You can help to save a life!

Fentanyl is just the symptom. Who caused the crisis?

Petra Schulz, April 5, 2017

If you only read one article this month, make it this one please! Fentanyl is just the symptom, while the origin of the crisis has much do do with prescription practices and the lies the makers of Oxycontin used to make billions, while thousands have died. Our son Danny started opioids with prescription drugs he obtained on the illicit market, like many of his now dead peers. Others got the drugs from the Drs. with the same tragic outcome. But as it seems, some execs always find a way to make money, no matter what the "collateral damage is. I object if the "collateral damage" is my son or anyone child. Do you agree that Purdue pharma should be held accountable?

Proud to Carry

Jayme Saunders, Calgary, AB, February 2016 - Guest blog to MSTH.

I think this is something important to see for those who have not seen it yet. This is a naloxone kit, a kit that can help save a friend, a family member, even a stranger. I have seen dozens of facebook posts about "drug awareness" (you loose your family, your job, your kids because you're WILLING to give these things up) and I call bullshit. I call bullshit on every post out there saying addiction is a choice, that addiction is something you want, that addiction is someones fault. Not one child will ever say "I want to be a drug addict, I want to have my life controlled by substance"; they'll most likely want to be an astronaut, a police officer, a doctor or a rockstar. Not one will want their lives to involve addiction.

What may start out as a choice, or a fun game, quickly escalates into something lacking all choices; crippling judgement, controlling urges. Addicts, for the most part, lack the ability to make rational decisions, sometimes mentally and physically unable to seek the help that they need.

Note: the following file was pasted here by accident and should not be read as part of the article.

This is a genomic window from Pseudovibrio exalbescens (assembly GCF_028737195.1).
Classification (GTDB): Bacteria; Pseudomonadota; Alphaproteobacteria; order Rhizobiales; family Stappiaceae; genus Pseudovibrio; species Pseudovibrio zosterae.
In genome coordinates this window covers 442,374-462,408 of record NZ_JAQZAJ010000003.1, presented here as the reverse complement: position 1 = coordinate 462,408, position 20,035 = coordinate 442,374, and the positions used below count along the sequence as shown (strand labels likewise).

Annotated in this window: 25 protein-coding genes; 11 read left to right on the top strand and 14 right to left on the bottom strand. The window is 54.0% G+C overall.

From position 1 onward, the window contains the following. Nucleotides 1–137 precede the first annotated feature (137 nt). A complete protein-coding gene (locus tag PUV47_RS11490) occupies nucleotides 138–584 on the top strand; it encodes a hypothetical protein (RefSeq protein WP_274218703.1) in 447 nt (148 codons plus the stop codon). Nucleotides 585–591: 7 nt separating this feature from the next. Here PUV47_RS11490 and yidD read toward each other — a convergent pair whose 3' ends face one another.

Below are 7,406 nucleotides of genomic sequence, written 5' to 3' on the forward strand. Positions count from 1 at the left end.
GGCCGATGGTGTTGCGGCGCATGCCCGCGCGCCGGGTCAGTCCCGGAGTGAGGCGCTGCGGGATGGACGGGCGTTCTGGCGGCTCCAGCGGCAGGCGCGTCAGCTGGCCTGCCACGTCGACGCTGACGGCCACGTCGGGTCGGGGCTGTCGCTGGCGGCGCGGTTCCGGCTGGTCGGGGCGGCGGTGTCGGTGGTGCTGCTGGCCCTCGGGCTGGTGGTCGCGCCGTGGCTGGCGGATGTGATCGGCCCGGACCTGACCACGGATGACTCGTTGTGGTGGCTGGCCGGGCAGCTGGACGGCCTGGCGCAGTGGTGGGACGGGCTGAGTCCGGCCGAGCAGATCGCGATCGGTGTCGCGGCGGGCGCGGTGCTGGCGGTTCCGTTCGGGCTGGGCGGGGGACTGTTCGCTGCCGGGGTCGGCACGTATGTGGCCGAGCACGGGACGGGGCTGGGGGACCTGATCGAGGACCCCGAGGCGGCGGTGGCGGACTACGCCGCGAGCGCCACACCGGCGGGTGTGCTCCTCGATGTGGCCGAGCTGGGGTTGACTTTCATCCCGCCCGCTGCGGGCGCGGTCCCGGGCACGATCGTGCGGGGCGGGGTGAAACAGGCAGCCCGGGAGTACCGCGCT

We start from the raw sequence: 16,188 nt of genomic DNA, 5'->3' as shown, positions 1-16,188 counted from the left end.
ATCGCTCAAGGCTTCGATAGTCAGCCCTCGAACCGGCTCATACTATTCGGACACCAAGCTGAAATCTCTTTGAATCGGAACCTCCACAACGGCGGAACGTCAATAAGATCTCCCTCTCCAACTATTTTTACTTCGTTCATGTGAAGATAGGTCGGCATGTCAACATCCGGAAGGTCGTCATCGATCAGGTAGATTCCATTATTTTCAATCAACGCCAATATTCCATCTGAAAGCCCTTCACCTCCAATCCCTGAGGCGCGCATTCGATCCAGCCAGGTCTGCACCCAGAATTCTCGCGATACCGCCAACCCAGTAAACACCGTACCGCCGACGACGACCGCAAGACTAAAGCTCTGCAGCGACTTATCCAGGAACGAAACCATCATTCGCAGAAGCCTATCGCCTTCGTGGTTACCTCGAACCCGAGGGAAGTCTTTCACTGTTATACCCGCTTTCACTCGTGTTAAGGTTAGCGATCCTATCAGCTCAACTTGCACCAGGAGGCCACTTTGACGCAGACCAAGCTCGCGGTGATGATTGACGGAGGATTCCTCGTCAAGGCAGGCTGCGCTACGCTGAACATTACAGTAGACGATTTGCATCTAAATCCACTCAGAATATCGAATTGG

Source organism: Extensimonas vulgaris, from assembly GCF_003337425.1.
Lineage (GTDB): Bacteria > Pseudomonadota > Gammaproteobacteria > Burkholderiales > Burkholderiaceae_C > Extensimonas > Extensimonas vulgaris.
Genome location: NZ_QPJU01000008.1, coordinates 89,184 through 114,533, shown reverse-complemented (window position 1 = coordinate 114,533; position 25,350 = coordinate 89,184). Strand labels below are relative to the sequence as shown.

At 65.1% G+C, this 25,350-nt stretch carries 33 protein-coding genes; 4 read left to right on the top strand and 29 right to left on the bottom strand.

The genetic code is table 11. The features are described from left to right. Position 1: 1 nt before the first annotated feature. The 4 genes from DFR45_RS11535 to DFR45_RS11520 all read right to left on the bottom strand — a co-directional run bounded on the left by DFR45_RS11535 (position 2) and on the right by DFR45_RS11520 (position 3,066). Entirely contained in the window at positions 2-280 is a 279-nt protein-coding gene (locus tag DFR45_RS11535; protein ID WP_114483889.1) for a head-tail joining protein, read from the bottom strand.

All of this being said lets take a look at the photo posted below. I picked this up for FREE! Yet, after going to my doctor and asking about it she had NO IDEA what I was talking about when I asked where to get a "naloxone kit". After googling it for Alberta added no assistance she wrote me a prescription. Well, it turns out you can pretty well pick them up from any drug store FOR FREE! In a province with so much fentanyl in it WHY THE HELL ISN'T THERE MORE OUT THERE ON THIS?!

What is naloxone? Essentially, it is a possible second chance for that friend, family member or stranger that otherwise would die of an overdose. It works as an OPIOID blocker, and ONLY an opioid blocker. This means that you can inject anyone you think may be overdosing from fentanyl and it wouldn't harm someone that wasn't. This means from the time it takes to wait for medical help you can do something. This means that even if you ARE NOT SURE but you THINK IT MIGHT BE THE CASE you can inject them and it WILL NOT HARM SOMEONE NOT OVERDOSING.

I am proud to carry one of these kits, everyday and everywhere. It's a little bigger then a pen lengthwise and fits in any one of my bags I carry. What's your excuse for not having one?

Don't be reactive. Be proactive.

Visiting our children's graves

Last summer I visited the grave of Jordan Miller, the son of my friend Leslie Mcbain on Pender Island and this week she came to Mayne Island and we visited Danny's grave. Both boys died of overdoses in 2014 and both of us never thought we would have to bury a child. We have become such close friends in our grief and our advocacy with Moms Stop The Harm that it is hard to imagine that without losing our sons, we would have never met.

We are united in grief, but also in our fight against the war on drugs that took our boys and against stigma that still prevents people from getting the help they need. Together with Lorna Thomas (son Alex, 2012 by suicide) and Jennifer Woodside (Dylan, 2014 by overdose) and the many other wonderful moms and family members who have joined us since we will continue the fight until our numbers no longer grow as they do now on a daily basis.

I drove my son to to buy fentanyl to keep him alive while he was waiting for treatment.

Edmonton, March 15, 2017

Dear Minister of Health, Sarah Hoffman,

I was one of the moms who attended the legislature as a guest of David Swann to listen to the emergency debate on the Opioid crisis in Alberta.